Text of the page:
What the experts are saying about Brexit and the housing market…
As the uncertainty around Brexit continues to drag on further and further into 2019, we thought we’d catch up on some reading around house prices, to try establish what home buyers and home sellers can expect as a result of Britain leaving the EU.
Now a “no deal” Brexit is looking more likely than ever, we recall the statement Bank of England Governor Mark Carney made in September of 2018, where he warned that a no deal Brexit could send house prices tumbling by as much as one third! Since then he has also added than UK growth would be “guaranteed” to fall in the event of a no deal. But Mark Carney is just one man…so what does the rest of the property market think will happen?
Well since the vote initially took place (way back in 2016), house prices did stagnate for a little while but as the Brexit deadline grew closer, that stagnation turned into more of a dip as we moved towards the end of 2018, falling further still at the start of 2019.
On top of that, sellers and estate agents are reporting that it’s also now taking longer to sell properties that it has done in previous years, and that could be the result of nervousness about Brexit. For even more detail (including some very useful graphs on how Brexit has already impacted the housing market for both better and for worse, we recommend reading this article from Which.co.uk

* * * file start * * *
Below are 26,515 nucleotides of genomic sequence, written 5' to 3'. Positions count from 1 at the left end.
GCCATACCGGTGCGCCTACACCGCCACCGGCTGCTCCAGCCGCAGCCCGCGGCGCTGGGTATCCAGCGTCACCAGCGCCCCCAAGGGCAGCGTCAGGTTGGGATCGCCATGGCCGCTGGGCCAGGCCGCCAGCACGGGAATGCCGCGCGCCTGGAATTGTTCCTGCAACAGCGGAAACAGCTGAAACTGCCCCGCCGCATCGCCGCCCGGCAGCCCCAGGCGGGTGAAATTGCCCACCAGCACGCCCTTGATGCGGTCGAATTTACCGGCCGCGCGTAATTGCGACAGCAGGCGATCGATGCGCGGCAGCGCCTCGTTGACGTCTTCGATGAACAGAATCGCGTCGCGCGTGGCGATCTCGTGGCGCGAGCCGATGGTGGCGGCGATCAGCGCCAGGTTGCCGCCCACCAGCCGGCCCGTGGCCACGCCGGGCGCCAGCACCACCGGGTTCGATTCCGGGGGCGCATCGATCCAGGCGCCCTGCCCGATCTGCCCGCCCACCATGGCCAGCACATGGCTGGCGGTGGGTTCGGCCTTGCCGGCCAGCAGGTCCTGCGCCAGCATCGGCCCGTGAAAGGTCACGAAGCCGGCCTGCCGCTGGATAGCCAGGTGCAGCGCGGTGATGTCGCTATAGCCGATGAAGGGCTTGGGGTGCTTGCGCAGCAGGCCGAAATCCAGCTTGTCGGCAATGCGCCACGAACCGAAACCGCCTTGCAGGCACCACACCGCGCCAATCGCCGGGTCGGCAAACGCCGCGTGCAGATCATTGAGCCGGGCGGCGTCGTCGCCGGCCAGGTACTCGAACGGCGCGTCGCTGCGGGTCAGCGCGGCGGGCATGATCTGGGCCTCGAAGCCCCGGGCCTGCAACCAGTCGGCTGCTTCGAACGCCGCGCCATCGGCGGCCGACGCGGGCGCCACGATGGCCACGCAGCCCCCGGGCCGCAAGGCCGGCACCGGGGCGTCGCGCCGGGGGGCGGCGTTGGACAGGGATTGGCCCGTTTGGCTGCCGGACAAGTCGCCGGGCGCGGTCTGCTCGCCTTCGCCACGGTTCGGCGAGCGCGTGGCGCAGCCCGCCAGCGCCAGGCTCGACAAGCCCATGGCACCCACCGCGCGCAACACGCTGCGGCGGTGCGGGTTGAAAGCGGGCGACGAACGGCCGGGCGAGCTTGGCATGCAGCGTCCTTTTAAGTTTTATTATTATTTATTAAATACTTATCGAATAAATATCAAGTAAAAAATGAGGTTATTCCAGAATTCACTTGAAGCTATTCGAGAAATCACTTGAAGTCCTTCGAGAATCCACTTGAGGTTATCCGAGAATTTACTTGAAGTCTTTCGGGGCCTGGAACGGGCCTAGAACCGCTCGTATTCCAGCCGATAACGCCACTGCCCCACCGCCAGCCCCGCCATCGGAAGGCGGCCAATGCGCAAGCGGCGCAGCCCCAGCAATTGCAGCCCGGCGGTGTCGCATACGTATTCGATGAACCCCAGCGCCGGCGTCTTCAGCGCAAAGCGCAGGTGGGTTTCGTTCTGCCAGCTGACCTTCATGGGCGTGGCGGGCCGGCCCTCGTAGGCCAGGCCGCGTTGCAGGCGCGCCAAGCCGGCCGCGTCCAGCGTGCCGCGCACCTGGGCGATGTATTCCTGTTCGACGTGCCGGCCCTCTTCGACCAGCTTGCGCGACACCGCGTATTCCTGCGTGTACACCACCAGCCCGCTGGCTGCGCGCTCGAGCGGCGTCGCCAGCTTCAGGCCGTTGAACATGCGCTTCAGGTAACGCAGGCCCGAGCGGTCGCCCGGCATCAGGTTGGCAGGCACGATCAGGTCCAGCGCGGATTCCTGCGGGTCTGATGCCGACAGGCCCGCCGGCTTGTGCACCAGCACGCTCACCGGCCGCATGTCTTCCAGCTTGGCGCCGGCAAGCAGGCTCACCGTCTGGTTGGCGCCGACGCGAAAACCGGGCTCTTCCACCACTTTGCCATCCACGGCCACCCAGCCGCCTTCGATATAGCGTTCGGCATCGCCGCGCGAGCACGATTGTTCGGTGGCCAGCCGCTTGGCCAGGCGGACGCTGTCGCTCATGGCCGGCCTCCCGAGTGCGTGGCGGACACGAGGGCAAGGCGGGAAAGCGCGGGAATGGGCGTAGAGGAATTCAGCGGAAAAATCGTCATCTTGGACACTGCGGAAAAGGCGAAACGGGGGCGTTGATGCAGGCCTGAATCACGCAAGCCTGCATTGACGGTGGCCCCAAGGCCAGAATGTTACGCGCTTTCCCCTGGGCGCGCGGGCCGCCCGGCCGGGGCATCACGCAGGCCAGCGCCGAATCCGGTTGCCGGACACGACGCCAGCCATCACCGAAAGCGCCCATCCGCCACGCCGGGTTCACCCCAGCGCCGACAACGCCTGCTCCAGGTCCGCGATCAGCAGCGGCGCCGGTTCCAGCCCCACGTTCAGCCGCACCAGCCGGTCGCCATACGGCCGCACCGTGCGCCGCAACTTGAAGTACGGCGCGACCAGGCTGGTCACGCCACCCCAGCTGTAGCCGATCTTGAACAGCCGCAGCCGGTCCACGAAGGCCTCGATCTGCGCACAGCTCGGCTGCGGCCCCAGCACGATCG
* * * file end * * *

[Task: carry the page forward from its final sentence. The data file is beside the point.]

So that’s a very brief overview of what’s happened so far since Brexit, the more pressing question is what will happen next?
Well, drops in house prices could mean it’s turning into a buyers’ market, so there could be the opportunity to snag a deal as the Brexit uncertainty continues, although according to the experts many buyers are putting their plans on hold in the hope of further price drops. On top of that, actually finding the perfect home to buy could get trickier as many people are deciding to stay put in their current homes, until there is a clearer a picture of what’s going to happen next, so homeowners are dragging their heels just as much as buyers it seems!
On top of this, there are also warnings that getting a mortgage could become hard as a result of a no deal Brexit in particular. While interest rates would likely be cut in a no deal scenario, banks may also then be less willing to lend as the economic situation would be deemed risky. That means those who are brave enough to decide to buy regardless of Brexit may find it harder to do so.
If there are less people selling and less people buying (whatever the reason), it can generally be assumed that there could also then be greater pressure to reduce house prices overall. For even more insights into what a no deal Brexit could mean for the housing market, check out this post from Inews.co.uk